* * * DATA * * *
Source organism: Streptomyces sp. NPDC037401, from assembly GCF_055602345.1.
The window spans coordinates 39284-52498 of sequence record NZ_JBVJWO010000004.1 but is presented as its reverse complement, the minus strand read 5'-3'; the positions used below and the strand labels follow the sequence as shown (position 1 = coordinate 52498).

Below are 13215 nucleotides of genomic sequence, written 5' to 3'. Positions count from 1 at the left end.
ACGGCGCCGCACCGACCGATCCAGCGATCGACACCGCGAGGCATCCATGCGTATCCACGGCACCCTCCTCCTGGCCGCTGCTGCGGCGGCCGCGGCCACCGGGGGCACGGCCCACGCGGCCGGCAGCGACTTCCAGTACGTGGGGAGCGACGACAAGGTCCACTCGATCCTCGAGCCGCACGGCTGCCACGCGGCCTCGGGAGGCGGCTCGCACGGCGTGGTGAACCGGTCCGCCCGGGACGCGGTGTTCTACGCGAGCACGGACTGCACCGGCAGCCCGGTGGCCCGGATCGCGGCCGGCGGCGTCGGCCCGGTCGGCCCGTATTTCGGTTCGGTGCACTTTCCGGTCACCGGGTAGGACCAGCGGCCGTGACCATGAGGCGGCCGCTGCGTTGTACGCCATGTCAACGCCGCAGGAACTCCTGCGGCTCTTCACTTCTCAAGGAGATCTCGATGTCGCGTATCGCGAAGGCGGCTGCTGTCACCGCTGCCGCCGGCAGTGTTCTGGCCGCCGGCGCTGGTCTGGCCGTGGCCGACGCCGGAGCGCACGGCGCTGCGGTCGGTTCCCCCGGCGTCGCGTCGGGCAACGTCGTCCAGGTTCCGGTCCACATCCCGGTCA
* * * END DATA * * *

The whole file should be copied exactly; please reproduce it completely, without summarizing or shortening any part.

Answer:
Source organism: Streptomyces sp. NPDC037401, from assembly GCF_055602345.1.
The window spans coordinates 39284-52498 of sequence record NZ_JBVJWO010000004.1 but is presented as its reverse complement, the minus strand read 5'-3'; the positions used below and the strand labels follow the sequence as shown (position 1 = coordinate 52498).

Below are 13215 nucleotides of genomic sequence, written 5' to 3'. Positions count from 1 at the left end.
ACGGCGCCGCACCGACCGATCCAGCGATCGACACCGCGAGGCATCCATGCGTATCCACGGCACCCTCCTCCTGGCCGCTGCTGCGGCGGCCGCGGCCACCGGGGGCACGGCCCACGCGGCCGGCAGCGACTTCCAGTACGTGGGGAGCGACGACAAGGTCCACTCGATCCTCGAGCCGCACGGCTGCCACGCGGCCTCGGGAGGCGGCTCGCACGGCGTGGTGAACCGGTCCGCCCGGGACGCGGTGTTCTACGCGAGCACGGACTGCACCGGCAGCCCGGTGGCCCGGATCGCGGCCGGCGGCGTCGGCCCGGTCGGCCCGTATTTCGGTTCGGTGCACTTTCCGGTCACCGGGTAGGACCAGCGGCCGTGACCATGAGGCGGCCGCTGCGTTGTACGCCATGTCAACGCCGCAGGAACTCCTGCGGCTCTTCACTTCTCAAGGAGATCTCGATGTCGCGTATCGCGAAGGCGGCTGCTGTCACCGCTGCCGCCGGCAGTGTTCTGGCCGCCGGCGCTGGTCTGGCCGTGGCCGACGCCGGAGCGCACGGCGCTGCGGTCGGTTCCCCCGGCGTCGCGTCGGGCAACGTCGTCCAGGTTCCGGTCCACATCCCGGTCA